Format

Send to

Choose Destination
See comment in PubMed Commons below
Lancet. 1994 Jul 9;344(8915):82-6.

Microvessel count and cerebrospinal fluid basic fibroblast growth factor in children with brain tumours.

Author information

1
Department of Surgery, Children's Hospital, Boston, MA 02115.

Abstract

Tumour growth is angiogenesis-dependent; brain tumours have more intense neovascularisation than other tumours and produce basic fibroblast growth factor, a potent angiogenic mediator. Because little is known about the release of basic fibroblast growth factor from brain tumours into extracellular fluids, we tested cerebrospinal fluid (CSF) from 26 children and young adults with brain tumours and 18 controls for basic fibroblast growth factor and for proliferative activity on cultured capillary endothelial cells. We also measured the density of microvessels in tumours by immunohistochemical staining. Basic fibroblast growth factor was detected in the CSF of 62% (16 of 26) patients with brain tumours but in none of the controls. Specimens with basic fibroblast growth factor stimulated DNA synthesis of capillary endothelial cells in vitro. Endothelial proliferative activity was blocked by neutralising antibodies to basic fibroblast growth factor. Basic fibroblast growth factor correlated with mitogenic activity in CSF in vitro (p < or = 0.0001), and with density of microvessels in histological sections (p < or = 0.005). A microvessel count of > or = 68 per 200 x field was associated with tumour recurrence (p = 0.005) and with mortality (p = 0.02). Basic fibroblast growth factor in brain tumours may mediate angiogenesis as measured by microvessel density in histological sections, so has potential as both a marker for neoplasia and a target for tumour treatments. Furthermore, evaluation of cerebrospinal fluid basic fibroblast growth factor, along with microvessel quantitation in biopsied tumours, may provide improved prognostic information for the management of patients with brain tumours.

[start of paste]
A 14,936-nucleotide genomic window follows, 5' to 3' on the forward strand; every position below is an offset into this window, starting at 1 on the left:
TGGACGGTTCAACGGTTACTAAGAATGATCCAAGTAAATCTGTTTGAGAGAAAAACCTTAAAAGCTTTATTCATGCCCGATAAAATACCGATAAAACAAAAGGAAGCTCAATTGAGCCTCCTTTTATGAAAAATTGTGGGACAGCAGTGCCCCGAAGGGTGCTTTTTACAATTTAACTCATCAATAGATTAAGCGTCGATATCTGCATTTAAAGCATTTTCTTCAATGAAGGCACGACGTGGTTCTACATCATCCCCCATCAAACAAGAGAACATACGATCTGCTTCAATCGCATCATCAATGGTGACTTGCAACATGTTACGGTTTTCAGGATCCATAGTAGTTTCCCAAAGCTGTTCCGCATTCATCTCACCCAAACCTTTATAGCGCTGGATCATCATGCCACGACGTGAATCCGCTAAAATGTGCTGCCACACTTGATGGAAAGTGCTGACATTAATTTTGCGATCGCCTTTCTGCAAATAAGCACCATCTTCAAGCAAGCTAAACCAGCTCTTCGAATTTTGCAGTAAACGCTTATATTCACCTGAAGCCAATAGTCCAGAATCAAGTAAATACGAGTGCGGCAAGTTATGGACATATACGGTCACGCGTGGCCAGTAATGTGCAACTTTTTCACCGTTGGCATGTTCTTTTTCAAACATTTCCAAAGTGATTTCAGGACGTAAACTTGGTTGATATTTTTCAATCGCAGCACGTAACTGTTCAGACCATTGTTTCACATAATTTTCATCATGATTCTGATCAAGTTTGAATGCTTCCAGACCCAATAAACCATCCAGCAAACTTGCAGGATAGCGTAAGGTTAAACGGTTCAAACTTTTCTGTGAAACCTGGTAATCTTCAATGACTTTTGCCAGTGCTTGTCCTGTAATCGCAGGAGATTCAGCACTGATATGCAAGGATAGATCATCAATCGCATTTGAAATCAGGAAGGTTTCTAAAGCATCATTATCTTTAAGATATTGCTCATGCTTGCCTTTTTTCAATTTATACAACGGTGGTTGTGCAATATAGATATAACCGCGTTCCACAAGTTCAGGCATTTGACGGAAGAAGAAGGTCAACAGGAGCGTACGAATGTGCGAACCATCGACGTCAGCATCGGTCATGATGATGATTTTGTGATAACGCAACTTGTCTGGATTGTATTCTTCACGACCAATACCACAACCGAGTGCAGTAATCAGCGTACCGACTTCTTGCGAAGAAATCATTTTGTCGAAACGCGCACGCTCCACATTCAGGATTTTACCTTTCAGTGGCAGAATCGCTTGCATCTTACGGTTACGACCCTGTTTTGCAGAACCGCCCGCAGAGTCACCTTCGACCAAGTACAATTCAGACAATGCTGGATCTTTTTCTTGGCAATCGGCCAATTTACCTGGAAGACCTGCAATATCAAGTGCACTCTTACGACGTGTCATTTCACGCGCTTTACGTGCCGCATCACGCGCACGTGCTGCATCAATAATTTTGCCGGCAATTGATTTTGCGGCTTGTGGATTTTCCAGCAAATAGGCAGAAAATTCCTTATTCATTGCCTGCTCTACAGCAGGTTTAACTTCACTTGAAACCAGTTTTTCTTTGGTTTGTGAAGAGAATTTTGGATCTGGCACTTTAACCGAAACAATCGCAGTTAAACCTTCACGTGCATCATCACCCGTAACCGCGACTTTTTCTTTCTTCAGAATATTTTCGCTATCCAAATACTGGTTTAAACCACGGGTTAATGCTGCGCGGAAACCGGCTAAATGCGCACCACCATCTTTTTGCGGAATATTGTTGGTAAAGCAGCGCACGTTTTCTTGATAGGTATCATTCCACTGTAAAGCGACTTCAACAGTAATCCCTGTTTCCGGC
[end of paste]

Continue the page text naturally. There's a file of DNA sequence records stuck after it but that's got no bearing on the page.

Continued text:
PMID:
7516992
[Indexed for MEDLINE]
PubMed Commons home

PubMed Commons

0 comments
How to join PubMed Commons

    Supplemental Content

    Loading ...
    Support Center